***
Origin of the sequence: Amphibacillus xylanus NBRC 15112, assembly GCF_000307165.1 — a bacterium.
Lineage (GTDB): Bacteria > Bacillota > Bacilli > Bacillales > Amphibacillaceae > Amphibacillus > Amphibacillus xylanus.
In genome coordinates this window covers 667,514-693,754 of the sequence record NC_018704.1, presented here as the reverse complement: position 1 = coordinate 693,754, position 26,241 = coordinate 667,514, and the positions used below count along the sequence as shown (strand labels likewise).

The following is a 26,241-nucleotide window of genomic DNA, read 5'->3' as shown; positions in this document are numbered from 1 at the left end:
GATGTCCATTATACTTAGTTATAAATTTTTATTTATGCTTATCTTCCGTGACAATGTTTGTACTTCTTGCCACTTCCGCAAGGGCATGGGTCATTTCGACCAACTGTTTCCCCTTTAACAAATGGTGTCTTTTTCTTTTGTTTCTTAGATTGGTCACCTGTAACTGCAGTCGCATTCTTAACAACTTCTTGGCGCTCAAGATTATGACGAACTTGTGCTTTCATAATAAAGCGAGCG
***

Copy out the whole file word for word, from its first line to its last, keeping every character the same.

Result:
Origin of the sequence: Amphibacillus xylanus NBRC 15112, assembly GCF_000307165.1 — a bacterium.
Lineage (GTDB): Bacteria > Bacillota > Bacilli > Bacillales > Amphibacillaceae > Amphibacillus > Amphibacillus xylanus.
In genome coordinates this window covers 667,514-693,754 of the sequence record NC_018704.1, presented here as the reverse complement: position 1 = coordinate 693,754, position 26,241 = coordinate 667,514, and the positions used below count along the sequence as shown (strand labels likewise).

The following is a 26,241-nucleotide window of genomic DNA, read 5'->3' as shown; positions in this document are numbered from 1 at the left end:
GATGTCCATTATACTTAGTTATAAATTTTTATTTATGCTTATCTTCCGTGACAATGTTTGTACTTCTTGCCACTTCCGCAAGGGCATGGGTCATTTCGACCAACTGTTTCCCCTTTAACAAATGGTGTCTTTTTCTTTTGTTTCTTAGATTGGTCACCTGTAACTGCAGTCGCATTCTTAACAACTTCTTGGCGCTCAAGATTATGACGAACTTGTGCTTTCATAATAAAGCGAGCG